Saturday began with a DJ set from TV Bangers, which saw the Thomas the Tank Engine theme played twice in a row due the enthusiastic response. Match of the Day saw a great reaction too. This kind of thing is right up my street but next time, midnight rather than midday would be more appropriate scheduling.

Special guests Happy Mondays got things going on the main stage on Saturday. Bez bounced around stage whilst Shaun voiced his concern about just how early the set time was for him. The performance was good, with ‘Hallelujah’ particularly pleasing for the old guard in the audience.

Happy Mondays

Following a last-minute lineup reshuffle, Mystery Jets were added to the main stage and delivered a crowd-pleasing set including old favourites ‘Young Love’ and ‘Two Doors Down’. The highlight for me was a euphoric ‘Someone Purer’ that finished their short (but very sweet) set.

Deadletter took to the Calling Out stage as one of my most anticipated acts of the weekend and they did not disappoint. Opening with an aggressive take on their recently released ‘The Snitching Hour’, the band romped through 30 minutes of post-punk perfection. ‘Fit for Work’ saw the crowd eating out of the palm of frontman Zac Lawrence’s hands. Special shout out to my new favourite bass player too. Pure intensity.

Next up saw Jools take to the Woodlands stage for a short but powerful set. Despite a limited number of songs publicly available, the dual-fronted outfit engrossed their sizeable audience. An accomplished performance and one-to-watch for sure.


Confidence Man arrived on the Main Stage as part of their UK run that seems to include every festival going. They’re at the peak of their powers, with recent collaborations ‘On and On (again)’ and ‘Now U Do’ adding extra oomph to their set. The set began in the pouring rain, but a magical moment saw the sun break through and a rainbow backdrop the stage during a gleeful ‘Feels Like a Different Thing’.

Another memorable performance saw Frank Turner headline the Parklands Stage, opening with a glorious opening salvo of ‘The Ballad of me and my Friends’. Working his way though his back catalogue chronologically, the ever-touring troubadour demonstrated his prowess armed only with his acoustic guitar and an adoring audience. His stated aim of this set was to demonstrate to his nieces and nephew that he was cool. Mission accomplished.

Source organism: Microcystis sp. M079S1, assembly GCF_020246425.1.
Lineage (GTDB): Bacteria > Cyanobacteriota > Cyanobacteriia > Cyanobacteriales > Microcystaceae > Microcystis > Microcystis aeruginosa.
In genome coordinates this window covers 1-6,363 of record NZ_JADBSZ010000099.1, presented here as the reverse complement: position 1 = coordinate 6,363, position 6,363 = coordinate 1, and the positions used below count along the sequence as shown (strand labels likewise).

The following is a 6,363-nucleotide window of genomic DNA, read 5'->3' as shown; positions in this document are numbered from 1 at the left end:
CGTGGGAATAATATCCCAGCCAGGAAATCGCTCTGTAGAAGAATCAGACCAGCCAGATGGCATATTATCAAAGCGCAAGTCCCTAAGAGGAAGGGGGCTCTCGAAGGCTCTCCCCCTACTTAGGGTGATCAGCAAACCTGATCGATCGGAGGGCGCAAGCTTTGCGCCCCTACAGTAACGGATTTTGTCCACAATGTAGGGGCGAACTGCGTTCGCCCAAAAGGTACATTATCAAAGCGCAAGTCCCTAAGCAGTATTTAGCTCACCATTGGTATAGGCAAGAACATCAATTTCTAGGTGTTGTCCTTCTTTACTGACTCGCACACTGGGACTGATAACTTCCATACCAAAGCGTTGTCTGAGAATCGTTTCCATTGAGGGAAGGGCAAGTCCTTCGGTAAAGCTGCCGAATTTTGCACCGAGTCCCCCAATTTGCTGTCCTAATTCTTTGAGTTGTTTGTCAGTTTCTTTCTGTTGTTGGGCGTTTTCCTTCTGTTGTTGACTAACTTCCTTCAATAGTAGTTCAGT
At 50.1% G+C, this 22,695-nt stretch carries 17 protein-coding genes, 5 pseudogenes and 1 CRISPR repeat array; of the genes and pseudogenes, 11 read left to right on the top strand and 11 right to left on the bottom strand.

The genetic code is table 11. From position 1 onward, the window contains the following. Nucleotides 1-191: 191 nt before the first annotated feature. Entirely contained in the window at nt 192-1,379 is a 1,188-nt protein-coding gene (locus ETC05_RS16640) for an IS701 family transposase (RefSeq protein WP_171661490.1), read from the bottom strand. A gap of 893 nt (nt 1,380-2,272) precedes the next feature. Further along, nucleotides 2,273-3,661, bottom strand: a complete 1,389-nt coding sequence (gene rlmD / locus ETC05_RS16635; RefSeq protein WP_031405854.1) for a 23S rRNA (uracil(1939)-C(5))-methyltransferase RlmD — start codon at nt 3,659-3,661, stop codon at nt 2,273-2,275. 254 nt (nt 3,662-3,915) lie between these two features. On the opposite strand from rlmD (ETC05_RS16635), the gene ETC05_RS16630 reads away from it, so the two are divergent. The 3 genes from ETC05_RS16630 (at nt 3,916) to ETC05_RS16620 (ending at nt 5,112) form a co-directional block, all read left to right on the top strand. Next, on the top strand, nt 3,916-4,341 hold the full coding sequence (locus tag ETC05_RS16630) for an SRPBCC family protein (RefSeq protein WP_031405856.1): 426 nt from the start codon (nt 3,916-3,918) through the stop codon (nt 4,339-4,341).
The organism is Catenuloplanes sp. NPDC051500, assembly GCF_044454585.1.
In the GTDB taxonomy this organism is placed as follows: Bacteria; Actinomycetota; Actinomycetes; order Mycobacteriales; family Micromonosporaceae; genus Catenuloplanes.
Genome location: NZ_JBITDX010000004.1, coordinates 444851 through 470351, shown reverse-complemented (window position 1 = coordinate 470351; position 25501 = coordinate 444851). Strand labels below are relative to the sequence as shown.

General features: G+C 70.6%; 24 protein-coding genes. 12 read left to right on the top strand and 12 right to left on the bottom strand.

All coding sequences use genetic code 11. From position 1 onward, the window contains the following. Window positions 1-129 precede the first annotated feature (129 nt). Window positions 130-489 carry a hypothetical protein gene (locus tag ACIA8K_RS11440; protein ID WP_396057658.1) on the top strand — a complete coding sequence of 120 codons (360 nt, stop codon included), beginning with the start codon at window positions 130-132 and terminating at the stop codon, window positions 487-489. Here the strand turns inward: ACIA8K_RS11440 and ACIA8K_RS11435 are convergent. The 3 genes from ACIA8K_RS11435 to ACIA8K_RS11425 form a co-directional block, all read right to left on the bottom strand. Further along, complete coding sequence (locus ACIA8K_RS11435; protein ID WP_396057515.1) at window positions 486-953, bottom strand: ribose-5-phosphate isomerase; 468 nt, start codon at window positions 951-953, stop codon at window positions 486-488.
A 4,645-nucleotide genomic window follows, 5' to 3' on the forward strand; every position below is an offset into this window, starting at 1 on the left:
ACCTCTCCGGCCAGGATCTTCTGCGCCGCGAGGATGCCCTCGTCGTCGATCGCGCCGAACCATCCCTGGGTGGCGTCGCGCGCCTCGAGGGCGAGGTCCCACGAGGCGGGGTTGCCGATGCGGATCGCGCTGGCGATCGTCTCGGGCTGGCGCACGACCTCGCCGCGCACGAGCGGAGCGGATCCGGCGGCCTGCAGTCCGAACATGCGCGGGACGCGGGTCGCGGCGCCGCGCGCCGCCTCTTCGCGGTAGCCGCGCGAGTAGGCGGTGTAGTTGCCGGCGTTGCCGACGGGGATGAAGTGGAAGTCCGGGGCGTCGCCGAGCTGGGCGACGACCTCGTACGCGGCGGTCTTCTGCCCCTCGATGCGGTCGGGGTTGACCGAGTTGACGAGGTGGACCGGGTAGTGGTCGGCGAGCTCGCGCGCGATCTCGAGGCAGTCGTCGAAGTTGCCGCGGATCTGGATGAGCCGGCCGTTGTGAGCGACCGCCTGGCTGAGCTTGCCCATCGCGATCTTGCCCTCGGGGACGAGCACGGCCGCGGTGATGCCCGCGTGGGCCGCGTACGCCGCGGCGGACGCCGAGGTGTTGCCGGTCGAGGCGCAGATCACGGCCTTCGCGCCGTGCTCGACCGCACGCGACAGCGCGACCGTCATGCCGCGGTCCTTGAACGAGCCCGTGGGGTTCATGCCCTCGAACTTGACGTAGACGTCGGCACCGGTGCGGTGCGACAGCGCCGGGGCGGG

Frank Turner

Sunday saw a chilled start in Chai Wallahs, with Los Dedos soundtracking some sore heads with their surf-rock sounds.

Next up, by chance we stumbled upon one of the moments of the festival. Charity Musiclinks were hosting bands in the Desert Island Disco tent to perform inclusive sets from acts elsewhere on the lineup. Here we witnessed local duo Bossy King perform a short, polished set which the audience provided percussion for. In the following Q&A, the band invited up six-year old Fern to orchestrate and sing during what turned into a heart-melting moment of joy. Very special.

Natalie Imbruglia was next on the main stage, performing to a sizeable crowd that were not surprisingly waiting for ‘Torn’ near the end of the set.

I’ve been wanting to see Katy J Pearson for a while and her set on Calling Out demonstrated her talent as an exceptional songwriter as she drew from her two fantastic albums.

Katy J Pearson

The Enemy headlined the final night on Parklands with an electric performance that drew heavily from their debut album. The love for them is still as strong as it was fifteen years ago and flares lit up the tent during the anthemic ‘We’ll Live and Die in These Towns’.

The final act of the weekend saw my first visit to Tim Peaks. Deja Vega have been on my hitlist since the release of their superb second album ‘Personal Hell’. Opening with ‘It’s All Gone Wrong’, the intensity was non-stop as the band powered through 30 minutes of deafening punk rock delivered with pure ferocity. It’s criminal that they aren’t bigger but, on this form, it won’t be long.


40,000 attendees and I didn’t see one bit of bother. Kendal really is communal and that makes it stand out from many other similarly sized festivals. Would I take my wife? Yes. Would I take my kids? Yes. Will I be going again in the future? Most definitely.

review by: Tom Lawson-Corney

photos by: Tom Lawson-Corney